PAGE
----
I don't know if it's the time of year, where stress runs high and patience short, but I have seen SO MANY moms completely controlled by their kids! Are there really that many wimpy moms, afraid of their kid's anger and displeasure if they don't give their child his or her own way? Or am I just running into every one of them while I'm out and about? In the doctor's office, the grocery store, Target, the local coffee shop, restaurants, you name it! "I'm not going to tell you again to stop touching stuff!" was threatened more than eight times by one mom to the same child! And, this wasn't a two-year-old child I'm talking about. These harried moms are anything but joyful at this season of joy. How amazing is the power of a small, stubborn human. I always wonder at the moms (and dads) who want to be their kid’s friend; the parents who really want their child(ren) to like them. My kids know full well that I don’t care if I make their "good list" for the day or if I meet their approval…which usually revolves around them getting what they want. (I’m not going to go into the whole be-a-parent, not-a-friend thing since that’s a whole other topic for another day.)
While I am FAR from the perfect mom or a poster-mom for all that is made of sweetness, understanding and patience, I am pretty sure that over-all, my kids do not run me or my life. Oh sure, they make it busy and crowded and full, but it's not because I'm letting them run over me with their will and wants. Not that it NEVER happens, but it's sure not the norm or how the kids and I are characterized. I've had to work hard at letting them know that while I love them and they are vitally important to my husband, me and God, they are not the center of the universe and life isn't about them.
Years ago when the kids were a lot younger, we were enjoying a family lunch at a restaurant in Nashville. A few tables over was a rather loud family, where the kids were rowdy and the parents were demanding, begging and pleading with the kids to "sit down, behave and be quiet." Lunch got a lot nicer (and quieter) when that family left! We continued on with our meal, which included a lot of instruction ("Don’t dip your napkin in your sister’s water!") and numerous potty breaks. (Do they save it all up just for when we’re out?!) While it was a nice meal and nothing horribly bad happened, it was tiring for us as parents! As another couple was leaving the restaurant, the woman came over to me and complimented our children’s behavior. She also told me that while it was hard and tiring work, she thought I was doing a good job with the kids. I almost burst into tears of gratitude! Her words of encouragement made me feel all warm and fuzzy inside for a long time afterward. I NEEDED her words, and her kindness had long lasting affects on me as I pressed on in doing what was right. (Which is NOT synonymous for "what is easy.")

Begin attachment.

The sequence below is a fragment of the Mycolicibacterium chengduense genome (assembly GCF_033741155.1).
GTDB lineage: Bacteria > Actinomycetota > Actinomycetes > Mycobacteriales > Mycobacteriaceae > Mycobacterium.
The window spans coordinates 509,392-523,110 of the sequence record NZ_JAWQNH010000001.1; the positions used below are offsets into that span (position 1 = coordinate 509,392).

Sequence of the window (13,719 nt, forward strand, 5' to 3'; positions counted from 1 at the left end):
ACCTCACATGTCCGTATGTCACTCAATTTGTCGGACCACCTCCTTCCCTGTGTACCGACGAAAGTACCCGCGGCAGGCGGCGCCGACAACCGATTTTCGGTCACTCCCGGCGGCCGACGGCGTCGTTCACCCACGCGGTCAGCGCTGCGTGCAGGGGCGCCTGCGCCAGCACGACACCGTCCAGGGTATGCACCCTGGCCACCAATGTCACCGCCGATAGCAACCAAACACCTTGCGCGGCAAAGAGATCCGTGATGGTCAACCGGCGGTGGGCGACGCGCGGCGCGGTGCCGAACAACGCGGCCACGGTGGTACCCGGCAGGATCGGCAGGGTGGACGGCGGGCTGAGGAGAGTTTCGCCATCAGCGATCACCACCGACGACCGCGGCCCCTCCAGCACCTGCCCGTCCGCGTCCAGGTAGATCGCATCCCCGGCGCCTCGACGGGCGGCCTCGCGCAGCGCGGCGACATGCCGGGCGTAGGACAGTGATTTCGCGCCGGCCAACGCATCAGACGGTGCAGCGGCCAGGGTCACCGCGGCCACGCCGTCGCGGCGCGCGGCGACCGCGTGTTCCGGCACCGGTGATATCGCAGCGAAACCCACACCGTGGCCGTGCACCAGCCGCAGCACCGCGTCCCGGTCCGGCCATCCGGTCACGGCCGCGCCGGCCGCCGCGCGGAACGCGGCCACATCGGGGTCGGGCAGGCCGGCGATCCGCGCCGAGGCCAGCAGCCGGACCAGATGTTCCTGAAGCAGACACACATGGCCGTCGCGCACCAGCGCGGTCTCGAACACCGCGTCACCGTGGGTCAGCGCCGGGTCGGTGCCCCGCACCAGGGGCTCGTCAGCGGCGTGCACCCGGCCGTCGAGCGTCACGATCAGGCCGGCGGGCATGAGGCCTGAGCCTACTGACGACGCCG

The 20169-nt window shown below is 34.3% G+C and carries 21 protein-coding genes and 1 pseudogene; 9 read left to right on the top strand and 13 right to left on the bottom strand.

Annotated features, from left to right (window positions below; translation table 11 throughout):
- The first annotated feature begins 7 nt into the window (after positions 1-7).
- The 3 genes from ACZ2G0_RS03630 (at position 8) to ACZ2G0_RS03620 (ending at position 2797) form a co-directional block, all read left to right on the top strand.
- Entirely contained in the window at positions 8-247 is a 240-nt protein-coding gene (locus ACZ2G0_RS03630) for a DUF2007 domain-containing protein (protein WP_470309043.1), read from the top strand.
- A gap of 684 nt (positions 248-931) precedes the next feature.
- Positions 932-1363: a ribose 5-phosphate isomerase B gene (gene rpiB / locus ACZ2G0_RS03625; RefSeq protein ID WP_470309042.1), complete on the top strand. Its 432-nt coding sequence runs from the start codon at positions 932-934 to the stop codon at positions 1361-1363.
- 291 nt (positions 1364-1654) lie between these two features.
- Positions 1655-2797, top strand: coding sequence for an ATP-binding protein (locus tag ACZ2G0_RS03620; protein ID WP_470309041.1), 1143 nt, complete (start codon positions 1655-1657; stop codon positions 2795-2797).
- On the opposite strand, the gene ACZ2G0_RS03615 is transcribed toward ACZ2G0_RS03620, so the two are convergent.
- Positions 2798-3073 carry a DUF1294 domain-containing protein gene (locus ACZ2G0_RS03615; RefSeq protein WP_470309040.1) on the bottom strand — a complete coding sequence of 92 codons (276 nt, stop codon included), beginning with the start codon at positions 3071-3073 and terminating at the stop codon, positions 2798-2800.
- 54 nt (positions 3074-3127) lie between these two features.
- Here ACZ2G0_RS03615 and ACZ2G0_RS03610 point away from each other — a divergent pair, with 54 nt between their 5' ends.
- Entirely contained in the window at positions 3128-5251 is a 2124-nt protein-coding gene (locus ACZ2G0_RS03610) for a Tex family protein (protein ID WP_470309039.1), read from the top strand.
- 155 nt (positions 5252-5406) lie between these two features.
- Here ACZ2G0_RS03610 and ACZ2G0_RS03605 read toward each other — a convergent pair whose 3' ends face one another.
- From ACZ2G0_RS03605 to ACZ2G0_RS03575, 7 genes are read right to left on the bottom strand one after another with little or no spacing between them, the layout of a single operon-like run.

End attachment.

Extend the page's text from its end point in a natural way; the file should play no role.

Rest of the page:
Next time you’re out and you see a mom doing the RIGHT thing with her children, speak a word of encouragement to her. A simple, "Being a mom isn’t easy, but I see you’re doing what’s best for your child even if he/she doesn’t appreciate it right now" can make that mom’s day. Never underestimate the power of a smile and, "I’ve been there and done that – stay strong, Mom!" as you’re walking out of the grocery store. All too often I can point out the trouble child, but how often do I look for the positive? How often do I address the positive? Truthfully, not often enough. Proverbs 25:11 says "A word fitly spoken is like apples of gold in a setting of silver." Words of encouragement are precious and valuable to the hearer! If there is a mom teetering on the edge of giving in, giving up and turning to the wimp-side, some fitly spoken words will be strengthening for her – especially from someone who is also in the trenches of motherhood!
Hmm…maybe I should write Diary of a Wimpy Mom...a book of warning and what I've learned along the way. I'd get be a stick figure...not likely to ever happen in real life! :)